Coming Ashore Podcast - Sinead Hailes

Posted on 17 March 2022 by Tom Saunders


On the next episode of the Coming Ashore podcast, Karen Waltham is joined by Coming Ashore mentor Sinead Hailes.

Would you rather listen? Listen on Spotify and ITunes. Or watch on Youtube.

Click here to find out more about the Coming Ashore programme. Where you'll find professional guidance, mentorship and work experience opportunities for transitioning to a career on land.

Karen Waltham:

Hi, Claire. Good morning. And my name's Karen Waltham. I've been working with the Marine Society now for a couple of years on the Coming Ashore Program. And I'm delighted to welcome Sinead Hales to join me today. Have just a chat about the mentoring scheme. Sinead recently joined as one of our mentors and it's great. I'd just like to have a chat through really a casual chat. Sinead, just talking about some questions about your background and things like that. So are you well this morning?

Sinead Hales:

I'm well, thank you. Yeah, it's lovely to see you again.

Karen Waltham:

And yourself. And yourself. And the sun shining, which is always good. So, first of all, I'd like to say thank you for signing up as a mentor, because it means an awful lot to those of who are looking for some mentoring support. And I know we talked about it, your own story. So just let's start by asking, just give us a back background to your career. Just a brief background to your career so far.

Sinead Hales:

So I've been in the Marine industry now for about 15 years. I started out as a deck officer cadet with a general cargo company and worked my way up to officer of the watch with them. Before I made that decision in my first contract at sea, it's not what I wanted to do.

Karen Waltham:

Right.

Sinead Hales:

So I took my first transition to shore. So it was very early on in my career when I came ashore and I worked with the general cargo company as a technical assistant for three years before I moved back to sea which not many people tend to do.

Karen Waltham:

So this is why I think your story is quite fascinating because people go, "Oh, I'm going from sea to shore." But when we spoke before, the fact that you do move from shore to sea and sea to shore back again. Sorry. So you went back to sea.

Sinead Hales:

I went back to sea to get my sea time to do my Chief Mates and then moved from general cargo to passenger ferries just for a bit of change of scenery. I thought it would be nice to do something else. And after three years, I came back from passenger ferries and now working in my current position for the last two to three years. So I've done multiple transitions from sea to shore.

Karen Waltham:

And what's your current position? Tell us a little bit more about your current position.

Sinead Hales:

So currently at the moment I am a QHSE manager and I'm the designated person ashore for a offshore energy support vessel company. We have a fleet of 15 crew transfer vessels, which include work boats and high speed craft. They tend to work on wind farms just off the east coast of the UK, but we do tend to work Irish sea up near Mersey. We can be in Germany, Holland. So wherever the work is, we go. So yes.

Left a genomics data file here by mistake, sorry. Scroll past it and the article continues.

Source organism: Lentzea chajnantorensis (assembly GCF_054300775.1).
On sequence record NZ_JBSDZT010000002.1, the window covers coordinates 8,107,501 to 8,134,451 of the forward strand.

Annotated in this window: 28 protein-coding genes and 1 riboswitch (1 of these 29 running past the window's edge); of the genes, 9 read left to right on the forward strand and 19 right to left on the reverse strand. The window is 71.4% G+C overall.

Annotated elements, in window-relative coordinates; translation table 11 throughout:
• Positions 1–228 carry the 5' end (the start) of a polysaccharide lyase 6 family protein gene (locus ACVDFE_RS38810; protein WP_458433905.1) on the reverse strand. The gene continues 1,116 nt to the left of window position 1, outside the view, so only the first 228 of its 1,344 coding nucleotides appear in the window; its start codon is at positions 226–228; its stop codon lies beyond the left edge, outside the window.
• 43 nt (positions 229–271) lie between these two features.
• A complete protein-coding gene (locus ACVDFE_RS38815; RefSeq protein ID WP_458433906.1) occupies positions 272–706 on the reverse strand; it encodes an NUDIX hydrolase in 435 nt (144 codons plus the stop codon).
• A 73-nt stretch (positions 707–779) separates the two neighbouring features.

Karen Waltham:

Which is good. It's really interesting the fact that you have made these multiple decisions to move around during your career. And interesting, you made the point that it wasn't necessarily what you wanted to do when you made your first transition, because you'd didn't want to move into that particular role. You wanted to transit. Would it be fair to say that you were making your own decisions at each point? Or did you have a sort of a long term goal that you aimed for? Was it almost like as your career evolved?

Sinead Hales:

So I'd say it's evolved really. So when I first came ashore, I was 21. I moved from one country to go work on the Isle of Wight, knew no one. And it wasn't my attention to continue with being a seafarer. I didn't want go any higher than the officer of the watch tickets. But in my time ashore the first time, you had that, wasn't a pressure, you didn't have the knowledge and everyone is telling you that, "Oh, you need your next ticket in order to kind of go up the ranks." So I was being told that I couldn't go any higher than an assistant unless I got my Chief Mates and my master's ticket, which I know 10 years later, that's not the case. There are plenty of other options out there. You don't need that higher ticket to kind of work your way up in the Marine industry. As example, I don't hold a master's ticket. I no longer hold a valid CoC, but I am in the position that I am now because I've branched off in a different direction. I've gone [inaudible 00:04:49] safety route. Yeah.